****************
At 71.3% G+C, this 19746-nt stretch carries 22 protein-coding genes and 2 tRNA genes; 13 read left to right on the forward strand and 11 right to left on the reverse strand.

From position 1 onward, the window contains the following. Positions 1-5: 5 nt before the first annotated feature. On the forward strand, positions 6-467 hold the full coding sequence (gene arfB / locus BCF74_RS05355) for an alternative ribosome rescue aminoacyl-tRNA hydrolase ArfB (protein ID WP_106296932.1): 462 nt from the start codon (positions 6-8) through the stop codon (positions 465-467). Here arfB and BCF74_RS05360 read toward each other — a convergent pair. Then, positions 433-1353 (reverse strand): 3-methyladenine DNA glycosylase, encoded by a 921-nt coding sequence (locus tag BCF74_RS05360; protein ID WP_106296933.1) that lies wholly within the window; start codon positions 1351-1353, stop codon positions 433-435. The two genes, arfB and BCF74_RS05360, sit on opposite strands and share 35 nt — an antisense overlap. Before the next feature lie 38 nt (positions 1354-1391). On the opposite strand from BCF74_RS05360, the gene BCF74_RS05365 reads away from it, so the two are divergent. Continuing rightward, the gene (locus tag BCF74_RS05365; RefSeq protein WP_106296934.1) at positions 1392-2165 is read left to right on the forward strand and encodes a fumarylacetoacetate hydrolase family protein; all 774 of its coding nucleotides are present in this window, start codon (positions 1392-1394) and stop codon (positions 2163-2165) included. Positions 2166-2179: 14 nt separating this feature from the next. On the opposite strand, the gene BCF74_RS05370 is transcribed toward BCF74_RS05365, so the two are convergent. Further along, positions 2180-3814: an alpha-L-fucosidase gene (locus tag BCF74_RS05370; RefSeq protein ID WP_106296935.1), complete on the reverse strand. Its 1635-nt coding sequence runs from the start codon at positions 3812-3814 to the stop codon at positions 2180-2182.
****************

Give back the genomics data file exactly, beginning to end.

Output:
At 71.3% G+C, this 19746-nt stretch carries 22 protein-coding genes and 2 tRNA genes; 13 read left to right on the forward strand and 11 right to left on the reverse strand.

From position 1 onward, the window contains the following. Positions 1-5: 5 nt before the first annotated feature. On the forward strand, positions 6-467 hold the full coding sequence (gene arfB / locus BCF74_RS05355) for an alternative ribosome rescue aminoacyl-tRNA hydrolase ArfB (protein ID WP_106296932.1): 462 nt from the start codon (positions 6-8) through the stop codon (positions 465-467). Here arfB and BCF74_RS05360 read toward each other — a convergent pair. Then, positions 433-1353 (reverse strand): 3-methyladenine DNA glycosylase, encoded by a 921-nt coding sequence (locus tag BCF74_RS05360; protein ID WP_106296933.1) that lies wholly within the window; start codon positions 1351-1353, stop codon positions 433-435. The two genes, arfB and BCF74_RS05360, sit on opposite strands and share 35 nt — an antisense overlap. Before the next feature lie 38 nt (positions 1354-1391). On the opposite strand from BCF74_RS05360, the gene BCF74_RS05365 reads away from it, so the two are divergent. Continuing rightward, the gene (locus tag BCF74_RS05365; RefSeq protein WP_106296934.1) at positions 1392-2165 is read left to right on the forward strand and encodes a fumarylacetoacetate hydrolase family protein; all 774 of its coding nucleotides are present in this window, start codon (positions 1392-1394) and stop codon (positions 2163-2165) included. Positions 2166-2179: 14 nt separating this feature from the next. On the opposite strand, the gene BCF74_RS05370 is transcribed toward BCF74_RS05365, so the two are convergent. Further along, positions 2180-3814: an alpha-L-fucosidase gene (locus tag BCF74_RS05370; RefSeq protein ID WP_106296935.1), complete on the reverse strand. Its 1635-nt coding sequence runs from the start codon at positions 3812-3814 to the stop codon at positions 2180-2182.